These attitudes have forced producers to re-evaluate their workflows and have led to the creation of experimental food production methods, the most notable being cellular agriculture. This strategy involves engineering products in laboratories via cutting-edge bioengineering and tissue-engineering techniques that enable the creation and manipulation of cell cultures. Innovators in the space have been able to “harvest” virtually every food product using cellular agriculture, including animal products such as meat, dairy, and eggs, along with vegetables, according to Quartz. Early successes show the methodology holds transformative potential in an environment where available agricultural land continues to shrink, according to the Food and Agriculture Organization of the United Nations. Of course, cellular agriculture also opens the door to increased sustainability, allowing producers in the U.S. to take pressure off the more than 408,000 hectares of land they currently control and produce their products within controlled laboratories, according to the Organization for Economic Cooperation and Development.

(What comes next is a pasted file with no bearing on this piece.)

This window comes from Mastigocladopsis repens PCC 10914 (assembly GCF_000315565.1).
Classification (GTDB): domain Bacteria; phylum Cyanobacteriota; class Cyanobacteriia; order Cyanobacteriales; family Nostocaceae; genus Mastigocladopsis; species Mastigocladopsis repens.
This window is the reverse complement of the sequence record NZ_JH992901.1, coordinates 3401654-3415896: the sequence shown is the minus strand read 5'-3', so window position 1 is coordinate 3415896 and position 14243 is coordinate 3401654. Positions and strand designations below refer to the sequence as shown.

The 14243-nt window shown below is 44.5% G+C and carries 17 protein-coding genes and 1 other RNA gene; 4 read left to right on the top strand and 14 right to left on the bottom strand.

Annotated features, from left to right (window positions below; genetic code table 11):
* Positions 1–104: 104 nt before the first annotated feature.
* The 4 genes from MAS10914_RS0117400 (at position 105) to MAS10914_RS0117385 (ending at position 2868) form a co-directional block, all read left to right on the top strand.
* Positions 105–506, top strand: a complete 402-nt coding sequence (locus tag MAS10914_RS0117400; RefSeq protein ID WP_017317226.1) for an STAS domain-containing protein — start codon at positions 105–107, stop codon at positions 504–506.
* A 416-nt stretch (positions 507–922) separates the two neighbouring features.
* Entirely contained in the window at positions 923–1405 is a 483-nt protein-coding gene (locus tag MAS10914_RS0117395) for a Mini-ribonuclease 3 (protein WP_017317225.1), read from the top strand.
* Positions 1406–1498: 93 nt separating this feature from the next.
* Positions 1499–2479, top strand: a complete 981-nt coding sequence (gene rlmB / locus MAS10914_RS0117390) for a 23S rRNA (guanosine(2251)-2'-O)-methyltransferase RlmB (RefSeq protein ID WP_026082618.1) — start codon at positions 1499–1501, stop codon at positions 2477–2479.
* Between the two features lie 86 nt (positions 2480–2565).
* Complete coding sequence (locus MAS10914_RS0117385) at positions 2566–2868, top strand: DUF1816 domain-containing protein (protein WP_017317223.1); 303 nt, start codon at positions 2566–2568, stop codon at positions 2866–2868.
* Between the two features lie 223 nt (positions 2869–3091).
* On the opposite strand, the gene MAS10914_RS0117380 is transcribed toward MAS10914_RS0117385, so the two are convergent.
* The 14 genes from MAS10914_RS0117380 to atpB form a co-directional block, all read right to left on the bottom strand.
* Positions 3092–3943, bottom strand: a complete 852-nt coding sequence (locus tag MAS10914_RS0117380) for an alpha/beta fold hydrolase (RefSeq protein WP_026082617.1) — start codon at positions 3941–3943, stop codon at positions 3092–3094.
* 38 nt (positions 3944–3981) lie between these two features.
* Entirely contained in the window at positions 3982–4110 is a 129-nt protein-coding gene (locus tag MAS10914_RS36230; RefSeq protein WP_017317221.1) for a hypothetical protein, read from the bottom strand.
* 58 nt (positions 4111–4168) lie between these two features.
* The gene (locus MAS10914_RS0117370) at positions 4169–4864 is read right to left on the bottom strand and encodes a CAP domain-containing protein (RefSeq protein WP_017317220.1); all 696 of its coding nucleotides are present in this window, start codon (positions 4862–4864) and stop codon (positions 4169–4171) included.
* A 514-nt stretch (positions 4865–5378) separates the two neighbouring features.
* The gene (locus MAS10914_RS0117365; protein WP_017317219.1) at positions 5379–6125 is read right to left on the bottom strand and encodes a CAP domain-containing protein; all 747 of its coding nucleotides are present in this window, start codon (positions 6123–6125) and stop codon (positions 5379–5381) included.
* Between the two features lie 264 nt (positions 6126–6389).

However, brands have yet to convince consumers to embrace products created through cellular engineering. Messaging surrounding the topic will take shape throughout 2018, as advocates attempt to promote the natural roots of the process while opponents fight back by labeling the resulting food items “lab-grown.” Should the former group win the marketing battle, producers could find themselves making room in the budget for investments in cellular agriculture.

Food safety